Every year the Hospital organises « reconstruction campaigns » in order to recruit and prepare women for the reconstruction, which takes place during two weeks. This is the most intense moment of the Centre and other activities are stopped. These « campaigns » also provide the opportunity for new doctors to be trained in the technique. « Any trained gynecologist can of course repair sequela… but to do a clitoral reconstruction, you need a specific training. » says Charlemagne.
During the « campaigns » the demand is very high, women come not only from Burkina Faso but also from neighboring countries such as Senegal, Guinea Conakry and the Ivory Coast. All get the same services and pay the same fees, subsidized by the Burkinabe State.
Since 3 years the training on reconstruction is part of the Curricula of gynecologist in Brukina Faso. Thanks to the training campaigns all new gynecologists trained in the country will know how to deal with sequela and do clitoral reconstruction. The training module also includes a module on how to speak about FGM with the women.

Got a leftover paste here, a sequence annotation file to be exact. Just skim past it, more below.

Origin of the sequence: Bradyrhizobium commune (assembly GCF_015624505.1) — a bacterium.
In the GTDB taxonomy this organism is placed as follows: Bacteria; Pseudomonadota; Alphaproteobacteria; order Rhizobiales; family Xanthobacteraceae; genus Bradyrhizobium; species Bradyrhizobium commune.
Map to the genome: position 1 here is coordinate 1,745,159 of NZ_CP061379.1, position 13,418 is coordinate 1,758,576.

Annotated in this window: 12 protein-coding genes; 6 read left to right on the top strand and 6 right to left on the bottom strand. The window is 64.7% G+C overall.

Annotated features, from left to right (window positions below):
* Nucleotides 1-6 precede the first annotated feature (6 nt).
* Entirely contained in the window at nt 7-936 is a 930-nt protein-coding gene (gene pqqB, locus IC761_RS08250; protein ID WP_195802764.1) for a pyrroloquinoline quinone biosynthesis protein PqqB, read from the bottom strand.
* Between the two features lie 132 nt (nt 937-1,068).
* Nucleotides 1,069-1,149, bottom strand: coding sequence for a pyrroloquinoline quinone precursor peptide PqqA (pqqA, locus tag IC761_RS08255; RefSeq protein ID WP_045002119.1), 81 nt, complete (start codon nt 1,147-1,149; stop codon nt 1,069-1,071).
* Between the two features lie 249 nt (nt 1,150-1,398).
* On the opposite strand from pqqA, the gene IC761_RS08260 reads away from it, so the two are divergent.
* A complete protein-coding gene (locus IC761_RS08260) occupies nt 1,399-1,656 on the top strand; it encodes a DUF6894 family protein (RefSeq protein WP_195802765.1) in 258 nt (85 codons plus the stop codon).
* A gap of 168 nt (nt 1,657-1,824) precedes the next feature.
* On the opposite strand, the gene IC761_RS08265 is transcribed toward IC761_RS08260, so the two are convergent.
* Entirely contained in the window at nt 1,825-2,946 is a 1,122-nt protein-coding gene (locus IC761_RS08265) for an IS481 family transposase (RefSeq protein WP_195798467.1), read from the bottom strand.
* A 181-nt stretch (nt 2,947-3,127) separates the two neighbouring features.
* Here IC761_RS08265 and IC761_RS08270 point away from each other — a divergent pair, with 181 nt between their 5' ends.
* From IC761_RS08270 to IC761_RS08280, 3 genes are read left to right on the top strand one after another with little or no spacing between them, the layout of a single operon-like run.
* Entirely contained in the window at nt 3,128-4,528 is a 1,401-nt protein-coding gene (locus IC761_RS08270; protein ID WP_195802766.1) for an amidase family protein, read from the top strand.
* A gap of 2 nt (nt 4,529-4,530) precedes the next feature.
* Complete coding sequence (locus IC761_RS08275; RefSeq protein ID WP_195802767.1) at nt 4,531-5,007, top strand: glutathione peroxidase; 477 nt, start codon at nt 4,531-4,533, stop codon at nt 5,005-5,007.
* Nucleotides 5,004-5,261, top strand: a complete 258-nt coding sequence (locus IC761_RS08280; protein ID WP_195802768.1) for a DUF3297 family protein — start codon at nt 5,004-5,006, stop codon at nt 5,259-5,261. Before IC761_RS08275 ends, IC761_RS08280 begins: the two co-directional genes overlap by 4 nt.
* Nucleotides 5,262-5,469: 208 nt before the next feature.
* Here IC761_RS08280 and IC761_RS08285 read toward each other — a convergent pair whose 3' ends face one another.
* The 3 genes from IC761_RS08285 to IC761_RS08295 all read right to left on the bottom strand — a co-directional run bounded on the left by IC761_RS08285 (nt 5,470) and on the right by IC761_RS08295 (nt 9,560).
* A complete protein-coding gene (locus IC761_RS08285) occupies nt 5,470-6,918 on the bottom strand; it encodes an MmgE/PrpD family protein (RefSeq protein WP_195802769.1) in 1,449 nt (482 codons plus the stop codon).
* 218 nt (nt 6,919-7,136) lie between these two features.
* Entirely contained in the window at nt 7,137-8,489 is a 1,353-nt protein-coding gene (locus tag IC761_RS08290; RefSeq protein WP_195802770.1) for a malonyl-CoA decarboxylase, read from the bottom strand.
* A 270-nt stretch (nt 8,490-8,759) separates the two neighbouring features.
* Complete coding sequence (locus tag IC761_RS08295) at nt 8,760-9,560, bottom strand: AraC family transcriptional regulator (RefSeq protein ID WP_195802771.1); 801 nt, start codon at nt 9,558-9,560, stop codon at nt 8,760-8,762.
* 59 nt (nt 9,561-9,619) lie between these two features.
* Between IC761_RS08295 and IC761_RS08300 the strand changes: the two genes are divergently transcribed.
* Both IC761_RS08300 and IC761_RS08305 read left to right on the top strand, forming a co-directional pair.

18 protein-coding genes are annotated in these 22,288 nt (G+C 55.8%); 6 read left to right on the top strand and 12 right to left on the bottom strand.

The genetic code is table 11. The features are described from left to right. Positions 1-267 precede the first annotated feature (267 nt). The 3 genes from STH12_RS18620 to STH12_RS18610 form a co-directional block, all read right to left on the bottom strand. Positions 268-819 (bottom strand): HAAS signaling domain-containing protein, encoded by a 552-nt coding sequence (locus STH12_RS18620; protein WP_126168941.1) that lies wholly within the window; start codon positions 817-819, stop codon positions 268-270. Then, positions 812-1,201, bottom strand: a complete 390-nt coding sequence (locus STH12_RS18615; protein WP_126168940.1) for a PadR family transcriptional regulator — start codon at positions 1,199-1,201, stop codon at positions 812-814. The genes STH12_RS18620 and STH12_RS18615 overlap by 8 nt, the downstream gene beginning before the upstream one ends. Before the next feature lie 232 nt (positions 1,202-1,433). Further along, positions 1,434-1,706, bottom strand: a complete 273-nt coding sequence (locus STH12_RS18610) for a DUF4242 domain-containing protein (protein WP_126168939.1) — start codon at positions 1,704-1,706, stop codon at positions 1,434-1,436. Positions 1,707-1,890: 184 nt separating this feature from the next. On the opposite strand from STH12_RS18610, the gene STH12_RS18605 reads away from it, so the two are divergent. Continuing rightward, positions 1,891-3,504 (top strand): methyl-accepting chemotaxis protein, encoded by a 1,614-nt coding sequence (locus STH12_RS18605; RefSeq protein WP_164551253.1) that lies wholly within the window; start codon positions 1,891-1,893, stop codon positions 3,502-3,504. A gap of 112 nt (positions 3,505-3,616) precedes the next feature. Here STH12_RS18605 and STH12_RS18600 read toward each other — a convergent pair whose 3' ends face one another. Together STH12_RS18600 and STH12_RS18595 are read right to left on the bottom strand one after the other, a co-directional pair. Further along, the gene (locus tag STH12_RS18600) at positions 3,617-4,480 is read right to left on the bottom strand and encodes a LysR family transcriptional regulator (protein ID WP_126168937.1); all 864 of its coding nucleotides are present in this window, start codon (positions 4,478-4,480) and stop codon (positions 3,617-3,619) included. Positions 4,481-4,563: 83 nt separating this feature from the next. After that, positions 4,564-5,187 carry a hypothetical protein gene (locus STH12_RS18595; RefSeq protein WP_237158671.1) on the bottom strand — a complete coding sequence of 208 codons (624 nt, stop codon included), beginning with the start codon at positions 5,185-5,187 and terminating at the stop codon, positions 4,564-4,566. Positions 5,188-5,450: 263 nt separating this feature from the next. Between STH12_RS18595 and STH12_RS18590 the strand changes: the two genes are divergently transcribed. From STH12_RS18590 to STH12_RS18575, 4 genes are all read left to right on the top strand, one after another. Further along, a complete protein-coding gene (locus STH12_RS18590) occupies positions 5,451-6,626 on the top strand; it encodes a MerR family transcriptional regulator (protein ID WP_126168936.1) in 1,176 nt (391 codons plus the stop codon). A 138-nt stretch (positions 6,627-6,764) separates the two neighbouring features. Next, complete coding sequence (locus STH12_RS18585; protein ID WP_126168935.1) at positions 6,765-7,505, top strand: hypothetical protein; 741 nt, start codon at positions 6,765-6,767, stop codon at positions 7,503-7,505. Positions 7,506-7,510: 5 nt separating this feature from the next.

In order to respond to the high demand for clitoral reconstruction, Dr Ouédraogo also uses new technologies. « When I get calls from women living far from Ouagadougou, who have found us on the internet, I try to contact gynecologists who live in the region, if I know any, in order for them to do the first consultation with the woman. If I don’t have any contacts I do the consultation via web-cam. It works well for a first consultation. I then ask the woman to do her blood test. Then, she gets her flight ticket, we do a IRL pre-op, and if everything is fine, we operate. »
« We don’t operate women who don’t have a sex life. Women need to have explored their sexuality in order to know where they are at, and what they need ! »
And the results?
“The results on women’s sexuality are positive, we notice that a lot of women who have had clitoral reconstruction express a clear improvement of their sexuality.”
Moreover, the medical consultations are also a good moment for prevention. “We use the opportunity to sensitize women in order for them not to have their children undergo FGM and so that they protect the girls in their environment. For the women that we meet there is no question. Some are very angry at their mothers for letting them undergo FGM. Our role is hen to explain that their parents acted by ignorance but that they did not want to hurt their daughter…”